You don’t have to be a “writer” to value writing better…
While many of my readers are copywriters, the value of developing your writing skill applies almost universally.
Take Warren Buffett. One of the richest people in the world. Every year, he writes an annual shareholder letter that makes most of the investment world pretty much drop what they’re doing to read. Because of the quality of his writing.
Want to influence people? Be a leader? Create change in the world? Or get rich? Writing — assembling thoughts into words, whether meant to be read or spoken — is a critical skill.
And, arguably, the inability to write with at least some clarity, focus, and persuasion will hold you back tremendously. Given two resumes with roughly equal qualifications, the one with the bad cover letter gets passed over for the interview, while the moderately-good cover letter is brought in to shine in person.
Even if you don’t love the idea of writing, getting reasonably good at it will serve you for life.
And the good news is, it’s not that hard.
You don’t have to be a poet. You don’t have to be Shakespeare — or Lin Manuel Miranda. You don’t have to be Hemingway or Warren Buffett or Gary Bencivenga or Roy Furr.
You simply have to understand and apply this one core principle.
Better thinking = better writing…
I’ve occasionally gotten kudos from Mark Ford, who is a reader of Breakthrough Marketing Secrets — a high honor, it will be recognized to students of copywriting and direct response.
Mark has told me repeatedly that he likes my writing. Because, I paraphrase, he likes my thinking, and good writing is a reflection of good thinking.
When you focus on the thoughts behind your writing, your style and the writing itself becomes invisible. Yes, there’s a high art to being able to assemble prose or poetry that sings beyond the ideas it contains. But when it comes to the type of writing that I’m referring to, that’s not what you’re going for.
Rather, you’re going for writing that conveys ideas in a persuasive way.
Writing that stirs the intellect and emotions through the message.
This is the flesh and bones of a good writer. Any stylistic inclination is superficial fashion and makeup. Perfect for certain instances, but often overdone to the style of the times and distracting from the inner beauty.
So with that, I want to share three “hacks” that will make you a better thinker. And thus, a better writer.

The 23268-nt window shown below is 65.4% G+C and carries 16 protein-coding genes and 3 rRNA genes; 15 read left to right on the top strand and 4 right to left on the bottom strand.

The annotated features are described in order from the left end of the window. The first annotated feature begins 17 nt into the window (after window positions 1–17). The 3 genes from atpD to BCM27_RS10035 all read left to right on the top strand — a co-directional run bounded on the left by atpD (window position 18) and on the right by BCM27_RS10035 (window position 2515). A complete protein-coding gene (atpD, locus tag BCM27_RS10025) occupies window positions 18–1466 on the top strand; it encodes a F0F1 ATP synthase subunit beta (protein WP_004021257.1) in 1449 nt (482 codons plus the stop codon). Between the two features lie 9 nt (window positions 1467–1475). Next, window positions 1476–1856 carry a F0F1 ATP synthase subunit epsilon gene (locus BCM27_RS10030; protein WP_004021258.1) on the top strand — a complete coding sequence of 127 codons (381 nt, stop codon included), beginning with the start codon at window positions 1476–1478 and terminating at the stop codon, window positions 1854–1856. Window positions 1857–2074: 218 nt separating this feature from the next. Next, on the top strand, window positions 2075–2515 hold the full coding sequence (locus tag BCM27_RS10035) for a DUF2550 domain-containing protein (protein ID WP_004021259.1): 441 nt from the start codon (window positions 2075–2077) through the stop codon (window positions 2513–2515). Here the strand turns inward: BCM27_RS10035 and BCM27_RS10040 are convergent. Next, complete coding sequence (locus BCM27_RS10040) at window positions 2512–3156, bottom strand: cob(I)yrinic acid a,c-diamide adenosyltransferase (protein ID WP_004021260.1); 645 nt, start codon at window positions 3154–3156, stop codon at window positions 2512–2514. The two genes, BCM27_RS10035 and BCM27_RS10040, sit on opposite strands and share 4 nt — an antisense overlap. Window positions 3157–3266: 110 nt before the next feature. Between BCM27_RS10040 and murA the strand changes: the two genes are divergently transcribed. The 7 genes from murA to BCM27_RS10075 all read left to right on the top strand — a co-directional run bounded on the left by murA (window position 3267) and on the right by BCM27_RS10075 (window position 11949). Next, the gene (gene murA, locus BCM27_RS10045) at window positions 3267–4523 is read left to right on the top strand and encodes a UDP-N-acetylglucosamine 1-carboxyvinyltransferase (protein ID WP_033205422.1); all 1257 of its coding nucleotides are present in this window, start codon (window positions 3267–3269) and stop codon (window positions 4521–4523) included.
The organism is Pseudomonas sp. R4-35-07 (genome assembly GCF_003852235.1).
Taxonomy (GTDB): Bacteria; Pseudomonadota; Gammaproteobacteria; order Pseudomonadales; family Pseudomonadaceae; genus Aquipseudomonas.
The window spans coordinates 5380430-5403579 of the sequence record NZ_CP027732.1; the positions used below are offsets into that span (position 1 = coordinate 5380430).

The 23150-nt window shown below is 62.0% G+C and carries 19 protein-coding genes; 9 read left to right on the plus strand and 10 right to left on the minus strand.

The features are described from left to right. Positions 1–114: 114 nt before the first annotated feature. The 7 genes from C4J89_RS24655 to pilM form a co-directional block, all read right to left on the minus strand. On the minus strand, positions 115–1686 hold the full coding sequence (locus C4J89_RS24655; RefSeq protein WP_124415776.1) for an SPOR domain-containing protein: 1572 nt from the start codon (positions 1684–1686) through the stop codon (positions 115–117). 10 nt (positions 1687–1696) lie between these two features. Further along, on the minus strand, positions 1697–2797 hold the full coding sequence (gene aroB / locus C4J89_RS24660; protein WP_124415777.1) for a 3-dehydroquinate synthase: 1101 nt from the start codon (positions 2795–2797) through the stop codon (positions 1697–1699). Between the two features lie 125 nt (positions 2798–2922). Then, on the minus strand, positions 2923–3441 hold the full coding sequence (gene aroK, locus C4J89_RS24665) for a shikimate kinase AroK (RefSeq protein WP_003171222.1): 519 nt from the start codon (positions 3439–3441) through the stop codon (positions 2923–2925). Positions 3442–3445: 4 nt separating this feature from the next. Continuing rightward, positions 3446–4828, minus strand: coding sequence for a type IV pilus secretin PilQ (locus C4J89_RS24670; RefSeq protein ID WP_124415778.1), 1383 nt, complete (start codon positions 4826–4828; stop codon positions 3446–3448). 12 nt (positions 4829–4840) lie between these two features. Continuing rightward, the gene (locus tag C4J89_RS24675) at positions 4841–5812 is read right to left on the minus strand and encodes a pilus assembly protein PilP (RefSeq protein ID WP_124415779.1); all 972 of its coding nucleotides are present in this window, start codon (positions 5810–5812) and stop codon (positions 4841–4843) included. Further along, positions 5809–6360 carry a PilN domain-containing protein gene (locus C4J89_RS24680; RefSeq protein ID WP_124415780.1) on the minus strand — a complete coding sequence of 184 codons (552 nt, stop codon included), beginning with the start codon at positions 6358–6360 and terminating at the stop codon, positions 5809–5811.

Want better output? Improve your input…
There is NOTHING I write that is made up out of whole cloth. Every story I tell is told to me — as one or many stories — and I hear it, understand it, then tell it in my own words.
And by story, I mean ANYTHING I write.
The ideas. The narratives. The concepts.
Even these three “hacks.”
They came to me in the moment, in brainstorming. But no doubt they’ve been little mice scurrying around in my brain for some time, the result of what I’ve read or heard or seen about writing in the past.
These are the ideas that stuck, that work for me, and that I find useful.
And so when I sit down to write about writing, these are the ideas that come to mind.
So, make consumption of information a habit. Not to the point where it hampers your output. You still need productive time spent creating — in our case, writing.
But you should regularly be taking in as much as possible relevant to what your main areas of writing are. Plus consciously and intentionally taking in ample information outside of your core areas of interest.
I’ve written before about how marketers who only study marketing and selling are boring.
Today, I’ve read or listened to content on Stoicism, psychology and human relationships, some fiction, economics, and the news headlines of the day. This is a regular thing.
Diversity of ideas is critical here. It’s valuable to take in conflicting opinions and viewpoints. By combining as much diversity into your own perspective, you’ll establish your own individual personality and view on the world. Which, in a word, is your thinking.
So, more input, from more diverse sources will dramatically improve your output. That’s hack number one.
How to “hack” your mind and tap into your highest consciousness…
I picked up an interesting idea from reading Marcus Aurelius, and have been applying it in my own journaling.
In journaling, it can be easy to get stuck in our own heads and thought loops. In our own limited perspective. When we write the grown-up equivalent of, “Dear diary,” what follows is often incredibly limited in perspective and wisdom.